The War Against Poverty in Malawi Fights the Wrong Enemy

This summer, the World Atlas ranked Malawi as the poorest country in the world. Just last month, the Center for Strategic & International Studies reported that Malawi is facing its worst humanitarian crisis in its history as widespread maize harvest failures have created massive food shortages. Over half the nation's population needs food relief to survive through the beginning of next year. In Malawi, poverty and hunger go hand in hand.

The war against poverty in Malawi has continued for decades, from even before it achieved independence in 1964. But in many ways, the nation is quite blessed -- it has natural resources, a climate that isn't extreme, a large and bountiful lake, and a peaceful history without threat of war. And still, Malawi forever clings to the top of the list of the world's poorest countries.


Because we're fighting the wrong enemy.

The enemy is not poor maize harvests, poor healthcare, poor education, or even poor government. These are serious problems, but they aren't the enemy. In a garden, you can wage a very long war on poison ivy by cutting its leaves and vines and still the ivy always grows back. You can't win fighting this way. You can only beat poison ivy by targeting its roots.

We can only win the war on poverty and hunger in Malawi by targeting the real enemy -- and that enemy is the system of how the world tries to help. Specifically:

--The system that demands foreign aid be funneled through the government or large NGOs

--The system that creates a hierarchy of aid and government workers whose job security and quality of life depends not on their wanting what is good on the ground, but pleasing whoever is above them in rank

--The system that discriminates against on-the-ground, local initiatives because of a lack academic credentials, English-speaking skills, and the ability to complete unwieldy applications and fulfill misguided metric targets

If we are to win the war against poverty, we need to face the truth and admit that the system has not only not worked in Malawi, it has made the situation worse. As I write this, thousands of Malawi villages are struggling with water sources that are close to disappearing and food supplies that have already run out. People are starving. Four decades of intervention, and look how far we haven't come.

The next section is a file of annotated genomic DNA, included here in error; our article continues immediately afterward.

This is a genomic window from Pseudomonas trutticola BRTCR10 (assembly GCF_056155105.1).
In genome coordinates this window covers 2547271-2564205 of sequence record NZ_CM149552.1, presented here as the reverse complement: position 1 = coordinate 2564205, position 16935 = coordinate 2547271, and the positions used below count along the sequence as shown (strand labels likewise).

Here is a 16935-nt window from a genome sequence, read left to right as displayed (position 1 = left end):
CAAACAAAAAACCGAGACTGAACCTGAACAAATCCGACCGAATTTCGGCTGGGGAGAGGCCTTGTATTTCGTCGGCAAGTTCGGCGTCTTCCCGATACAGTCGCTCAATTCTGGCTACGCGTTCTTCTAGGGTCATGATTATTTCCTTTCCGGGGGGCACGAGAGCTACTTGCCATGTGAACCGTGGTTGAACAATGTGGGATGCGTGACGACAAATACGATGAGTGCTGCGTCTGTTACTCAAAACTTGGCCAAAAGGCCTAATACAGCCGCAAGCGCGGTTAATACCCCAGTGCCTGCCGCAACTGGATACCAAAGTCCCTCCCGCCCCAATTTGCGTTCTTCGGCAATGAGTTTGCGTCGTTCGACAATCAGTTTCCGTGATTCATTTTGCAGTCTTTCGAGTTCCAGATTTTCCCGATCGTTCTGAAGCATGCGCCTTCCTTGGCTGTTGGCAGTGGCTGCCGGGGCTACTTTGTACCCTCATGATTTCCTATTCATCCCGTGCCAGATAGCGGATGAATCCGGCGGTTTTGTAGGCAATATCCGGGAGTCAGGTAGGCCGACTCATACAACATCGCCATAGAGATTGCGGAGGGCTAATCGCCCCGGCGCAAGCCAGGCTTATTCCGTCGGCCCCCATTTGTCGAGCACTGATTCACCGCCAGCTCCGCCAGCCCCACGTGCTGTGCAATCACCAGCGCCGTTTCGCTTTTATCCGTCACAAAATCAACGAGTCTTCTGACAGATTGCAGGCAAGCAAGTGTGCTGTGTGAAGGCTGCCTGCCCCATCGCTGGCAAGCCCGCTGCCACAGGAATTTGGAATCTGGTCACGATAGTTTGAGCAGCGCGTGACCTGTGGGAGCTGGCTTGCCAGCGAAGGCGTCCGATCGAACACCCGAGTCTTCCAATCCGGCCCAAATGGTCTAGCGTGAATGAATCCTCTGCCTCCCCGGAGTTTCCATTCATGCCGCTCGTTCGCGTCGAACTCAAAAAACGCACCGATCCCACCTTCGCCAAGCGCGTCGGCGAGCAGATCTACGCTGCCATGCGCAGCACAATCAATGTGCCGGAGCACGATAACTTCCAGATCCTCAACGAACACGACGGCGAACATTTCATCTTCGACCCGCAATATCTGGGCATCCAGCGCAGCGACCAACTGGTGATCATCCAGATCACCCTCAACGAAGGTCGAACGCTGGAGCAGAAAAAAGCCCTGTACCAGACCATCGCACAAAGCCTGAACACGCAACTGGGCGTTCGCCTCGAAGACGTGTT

My small organization, the Face-to-Face Project, is scaling up our home victory garden campaign to teach people how to grow high-yield no-cost, dense gardens placed next to the house. More precisely, we teach groups of villagers who go out and teach their friends, families, and neighbors -- in essence, the Campaign is all about villagers teaching villagers so that 100,000 people will benefit from being able to grow more food by the end of 2017.

In spite of millions of dollars coming into Malawi to counter the food crisis, our campaign doesn't qualify for any of it. The system requires us to have a bigger and more educated staff and for us to work through government agencies. In a country where local government clinics have no malaria medicines because it all gets siphoned off before it reaches the people on the ground, isn't it crazy to stick to a system that hasn't worked for decades?

The world helps Malawi's hungry population by distributing hundreds of thousands of bags of food. The victory garden campaign results in villagers harvesting their own food from their victory gardens in less than a month. It's a shame that the system is too unwieldy to accommodate a long-term, local, and low cost solution, no matter how well it has proven to work.

Last August, we presented our victory garden campaign to a large, international NGO dedicated to agricultural solutions.

How much does your campaign cost? he asked us.

$300,000 to benefit 100,000 people, or about $3 a person.

We can't help you, he answered. Your budget is much too small, regardless of impact.

In Malawi, the enemy of the war against hunger and poverty is the system. And it's hiding there in plain sight.